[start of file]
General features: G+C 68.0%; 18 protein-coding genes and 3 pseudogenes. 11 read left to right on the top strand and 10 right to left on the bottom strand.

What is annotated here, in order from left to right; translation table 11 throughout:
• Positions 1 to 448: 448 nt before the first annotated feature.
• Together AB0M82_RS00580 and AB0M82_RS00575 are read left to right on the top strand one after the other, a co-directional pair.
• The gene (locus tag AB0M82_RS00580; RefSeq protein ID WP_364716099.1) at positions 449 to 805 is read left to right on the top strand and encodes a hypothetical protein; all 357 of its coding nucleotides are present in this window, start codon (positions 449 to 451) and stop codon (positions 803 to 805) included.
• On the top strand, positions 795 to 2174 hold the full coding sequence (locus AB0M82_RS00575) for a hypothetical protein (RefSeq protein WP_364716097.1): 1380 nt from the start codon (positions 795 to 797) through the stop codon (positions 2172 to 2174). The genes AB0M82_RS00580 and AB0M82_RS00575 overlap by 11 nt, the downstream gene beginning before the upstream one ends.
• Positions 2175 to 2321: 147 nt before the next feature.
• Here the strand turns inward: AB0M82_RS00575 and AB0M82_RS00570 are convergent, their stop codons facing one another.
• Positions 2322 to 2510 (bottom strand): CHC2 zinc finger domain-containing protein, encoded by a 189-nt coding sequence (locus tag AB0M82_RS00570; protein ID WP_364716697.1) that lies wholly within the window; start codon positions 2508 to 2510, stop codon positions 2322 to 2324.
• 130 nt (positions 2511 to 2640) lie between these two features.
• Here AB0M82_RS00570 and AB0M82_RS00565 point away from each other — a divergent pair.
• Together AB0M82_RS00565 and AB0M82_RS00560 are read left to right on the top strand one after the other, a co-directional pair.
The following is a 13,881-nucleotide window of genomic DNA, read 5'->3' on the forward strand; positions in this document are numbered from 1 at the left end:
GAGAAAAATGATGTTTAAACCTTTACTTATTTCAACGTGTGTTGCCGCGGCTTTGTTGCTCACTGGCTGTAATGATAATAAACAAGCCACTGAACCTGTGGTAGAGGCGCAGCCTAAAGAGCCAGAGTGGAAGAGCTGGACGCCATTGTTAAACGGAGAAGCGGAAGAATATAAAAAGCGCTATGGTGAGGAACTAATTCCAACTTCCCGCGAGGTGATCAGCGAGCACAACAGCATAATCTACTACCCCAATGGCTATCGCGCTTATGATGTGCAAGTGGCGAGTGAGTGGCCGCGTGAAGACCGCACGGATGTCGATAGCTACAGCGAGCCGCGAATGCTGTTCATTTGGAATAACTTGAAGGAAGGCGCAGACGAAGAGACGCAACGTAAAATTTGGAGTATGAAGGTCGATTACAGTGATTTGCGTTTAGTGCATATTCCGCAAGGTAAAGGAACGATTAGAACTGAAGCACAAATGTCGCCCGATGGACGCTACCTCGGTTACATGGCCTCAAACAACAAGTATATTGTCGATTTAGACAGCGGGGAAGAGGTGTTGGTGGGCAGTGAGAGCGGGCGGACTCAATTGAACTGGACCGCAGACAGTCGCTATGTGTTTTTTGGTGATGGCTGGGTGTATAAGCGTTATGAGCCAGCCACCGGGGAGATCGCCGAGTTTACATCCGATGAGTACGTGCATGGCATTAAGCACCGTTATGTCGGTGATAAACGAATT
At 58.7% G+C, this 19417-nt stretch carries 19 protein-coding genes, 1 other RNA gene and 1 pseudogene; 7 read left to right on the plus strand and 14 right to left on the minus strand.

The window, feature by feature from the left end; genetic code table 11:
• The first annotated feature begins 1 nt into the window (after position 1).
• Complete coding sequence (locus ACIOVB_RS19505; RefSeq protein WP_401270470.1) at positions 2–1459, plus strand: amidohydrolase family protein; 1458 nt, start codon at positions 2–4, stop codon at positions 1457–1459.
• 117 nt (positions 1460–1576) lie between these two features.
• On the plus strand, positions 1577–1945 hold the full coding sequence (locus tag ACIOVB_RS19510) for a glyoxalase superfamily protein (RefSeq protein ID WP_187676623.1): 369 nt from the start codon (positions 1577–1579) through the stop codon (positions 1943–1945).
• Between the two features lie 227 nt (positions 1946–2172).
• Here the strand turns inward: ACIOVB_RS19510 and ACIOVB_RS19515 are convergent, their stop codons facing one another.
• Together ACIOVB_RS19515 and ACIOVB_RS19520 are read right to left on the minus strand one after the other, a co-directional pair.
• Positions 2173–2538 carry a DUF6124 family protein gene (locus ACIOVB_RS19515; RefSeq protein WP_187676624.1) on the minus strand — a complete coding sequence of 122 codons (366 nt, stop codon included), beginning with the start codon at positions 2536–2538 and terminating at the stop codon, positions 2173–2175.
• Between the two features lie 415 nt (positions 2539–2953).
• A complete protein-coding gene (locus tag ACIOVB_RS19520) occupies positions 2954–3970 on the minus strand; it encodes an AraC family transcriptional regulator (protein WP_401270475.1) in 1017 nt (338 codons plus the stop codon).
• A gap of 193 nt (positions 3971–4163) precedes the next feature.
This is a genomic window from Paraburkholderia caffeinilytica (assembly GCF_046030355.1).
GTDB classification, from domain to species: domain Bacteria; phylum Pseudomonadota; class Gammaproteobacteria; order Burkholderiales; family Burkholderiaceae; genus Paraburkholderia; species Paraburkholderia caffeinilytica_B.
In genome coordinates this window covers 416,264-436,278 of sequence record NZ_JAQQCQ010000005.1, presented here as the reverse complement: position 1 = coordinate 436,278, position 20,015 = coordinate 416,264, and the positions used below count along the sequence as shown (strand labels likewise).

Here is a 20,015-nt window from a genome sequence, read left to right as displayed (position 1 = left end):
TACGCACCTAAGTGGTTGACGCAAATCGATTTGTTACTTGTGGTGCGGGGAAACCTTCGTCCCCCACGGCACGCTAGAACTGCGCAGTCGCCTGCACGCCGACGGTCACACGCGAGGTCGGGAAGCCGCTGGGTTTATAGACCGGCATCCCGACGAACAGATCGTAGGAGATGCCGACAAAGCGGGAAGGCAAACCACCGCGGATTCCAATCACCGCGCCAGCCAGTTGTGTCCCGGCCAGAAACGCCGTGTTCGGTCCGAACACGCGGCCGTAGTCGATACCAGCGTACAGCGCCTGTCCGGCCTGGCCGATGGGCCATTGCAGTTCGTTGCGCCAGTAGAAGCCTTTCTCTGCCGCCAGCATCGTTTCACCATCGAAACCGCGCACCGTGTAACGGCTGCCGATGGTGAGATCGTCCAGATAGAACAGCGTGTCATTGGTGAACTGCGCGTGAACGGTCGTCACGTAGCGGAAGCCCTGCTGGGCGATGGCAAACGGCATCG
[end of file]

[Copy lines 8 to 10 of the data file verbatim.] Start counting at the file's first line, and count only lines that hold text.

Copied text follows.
• Here the strand turns inward: AB0M82_RS00575 and AB0M82_RS00570 are convergent, their stop codons facing one another.
• Positions 2322 to 2510 (bottom strand): CHC2 zinc finger domain-containing protein, encoded by a 189-nt coding sequence (locus tag AB0M82_RS00570; protein ID WP_364716697.1) that lies wholly within the window; start codon positions 2508 to 2510, stop codon positions 2322 to 2324.
• 130 nt (positions 2511 to 2640) lie between these two features.